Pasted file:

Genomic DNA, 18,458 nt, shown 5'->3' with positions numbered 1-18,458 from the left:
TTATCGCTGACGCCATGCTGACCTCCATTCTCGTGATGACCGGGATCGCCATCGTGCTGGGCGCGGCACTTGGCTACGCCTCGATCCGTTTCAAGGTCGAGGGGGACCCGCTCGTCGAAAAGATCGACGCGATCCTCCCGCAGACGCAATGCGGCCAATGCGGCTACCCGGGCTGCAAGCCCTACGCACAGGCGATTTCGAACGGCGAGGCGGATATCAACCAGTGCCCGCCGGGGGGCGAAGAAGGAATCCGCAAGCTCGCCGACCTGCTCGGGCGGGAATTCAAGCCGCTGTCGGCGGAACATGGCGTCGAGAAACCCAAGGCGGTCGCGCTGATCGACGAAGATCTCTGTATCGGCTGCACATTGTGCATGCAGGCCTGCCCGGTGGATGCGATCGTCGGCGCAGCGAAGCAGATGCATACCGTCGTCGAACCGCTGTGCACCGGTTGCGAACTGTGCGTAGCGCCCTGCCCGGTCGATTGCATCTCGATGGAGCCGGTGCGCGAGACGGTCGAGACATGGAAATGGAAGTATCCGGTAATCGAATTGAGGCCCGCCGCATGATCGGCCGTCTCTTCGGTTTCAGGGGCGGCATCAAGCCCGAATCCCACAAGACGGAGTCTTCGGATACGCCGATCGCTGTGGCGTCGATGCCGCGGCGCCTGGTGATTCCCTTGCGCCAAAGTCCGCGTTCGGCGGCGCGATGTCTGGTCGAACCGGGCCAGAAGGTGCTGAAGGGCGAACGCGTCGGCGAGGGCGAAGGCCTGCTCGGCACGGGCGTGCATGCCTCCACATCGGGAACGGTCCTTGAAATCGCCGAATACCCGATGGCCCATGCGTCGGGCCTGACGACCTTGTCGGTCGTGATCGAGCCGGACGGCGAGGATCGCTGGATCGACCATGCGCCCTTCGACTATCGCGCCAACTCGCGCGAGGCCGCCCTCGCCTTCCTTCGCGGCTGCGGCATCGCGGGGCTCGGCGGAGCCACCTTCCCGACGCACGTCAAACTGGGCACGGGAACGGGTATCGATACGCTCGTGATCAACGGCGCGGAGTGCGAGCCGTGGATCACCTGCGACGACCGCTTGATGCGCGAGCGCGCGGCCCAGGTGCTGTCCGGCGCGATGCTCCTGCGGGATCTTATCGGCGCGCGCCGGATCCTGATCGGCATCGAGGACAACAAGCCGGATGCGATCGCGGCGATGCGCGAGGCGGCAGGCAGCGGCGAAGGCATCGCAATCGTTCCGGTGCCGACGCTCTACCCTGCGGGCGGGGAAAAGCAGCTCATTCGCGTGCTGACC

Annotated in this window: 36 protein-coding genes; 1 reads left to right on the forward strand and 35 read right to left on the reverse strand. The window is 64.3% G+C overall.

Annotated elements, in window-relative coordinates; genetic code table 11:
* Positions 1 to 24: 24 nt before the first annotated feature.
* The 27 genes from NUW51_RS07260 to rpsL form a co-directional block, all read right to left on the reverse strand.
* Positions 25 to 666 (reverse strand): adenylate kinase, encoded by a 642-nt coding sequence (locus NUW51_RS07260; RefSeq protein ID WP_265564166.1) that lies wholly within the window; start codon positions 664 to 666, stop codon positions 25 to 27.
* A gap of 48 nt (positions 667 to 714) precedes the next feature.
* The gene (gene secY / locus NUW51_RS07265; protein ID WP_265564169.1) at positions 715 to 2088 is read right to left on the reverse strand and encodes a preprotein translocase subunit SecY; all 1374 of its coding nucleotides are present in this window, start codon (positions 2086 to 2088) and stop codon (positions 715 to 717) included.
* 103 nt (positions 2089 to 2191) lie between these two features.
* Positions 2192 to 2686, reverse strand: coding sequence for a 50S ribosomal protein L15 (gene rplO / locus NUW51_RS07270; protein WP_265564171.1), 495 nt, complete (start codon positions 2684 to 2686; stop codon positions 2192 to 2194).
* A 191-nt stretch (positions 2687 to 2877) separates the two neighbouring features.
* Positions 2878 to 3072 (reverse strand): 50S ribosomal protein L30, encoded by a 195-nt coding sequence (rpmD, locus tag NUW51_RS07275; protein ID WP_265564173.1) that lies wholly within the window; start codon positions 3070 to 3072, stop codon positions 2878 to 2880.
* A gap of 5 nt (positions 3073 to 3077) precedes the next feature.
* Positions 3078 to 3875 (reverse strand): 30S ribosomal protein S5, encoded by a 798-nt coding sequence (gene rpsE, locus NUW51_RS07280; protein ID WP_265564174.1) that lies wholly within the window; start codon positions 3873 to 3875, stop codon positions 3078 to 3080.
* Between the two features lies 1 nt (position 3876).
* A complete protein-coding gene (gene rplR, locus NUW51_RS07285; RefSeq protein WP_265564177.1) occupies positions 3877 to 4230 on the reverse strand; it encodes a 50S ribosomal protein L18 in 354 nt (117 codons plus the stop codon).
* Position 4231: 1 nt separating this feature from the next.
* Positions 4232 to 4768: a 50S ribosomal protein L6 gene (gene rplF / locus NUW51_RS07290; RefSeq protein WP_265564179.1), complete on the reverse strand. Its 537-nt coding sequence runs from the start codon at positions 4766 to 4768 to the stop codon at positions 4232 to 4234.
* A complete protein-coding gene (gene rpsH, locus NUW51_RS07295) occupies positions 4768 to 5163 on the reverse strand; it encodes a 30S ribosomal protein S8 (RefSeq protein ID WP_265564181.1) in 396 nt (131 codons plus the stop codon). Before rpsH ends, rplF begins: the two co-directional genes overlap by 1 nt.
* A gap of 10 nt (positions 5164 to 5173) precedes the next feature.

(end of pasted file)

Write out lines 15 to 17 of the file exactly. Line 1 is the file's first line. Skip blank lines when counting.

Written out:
* Positions 3078 to 3875 (reverse strand): 30S ribosomal protein S5, encoded by a 798-nt coding sequence (gene rpsE, locus NUW51_RS07280; protein ID WP_265564174.1) that lies wholly within the window; start codon positions 3873 to 3875, stop codon positions 3078 to 3080.
* Between the two features lies 1 nt (position 3876).
* A complete protein-coding gene (gene rplR, locus NUW51_RS07285; RefSeq protein WP_265564177.1) occupies positions 3877 to 4230 on the reverse strand; it encodes a 50S ribosomal protein L18 in 354 nt (117 codons plus the stop codon).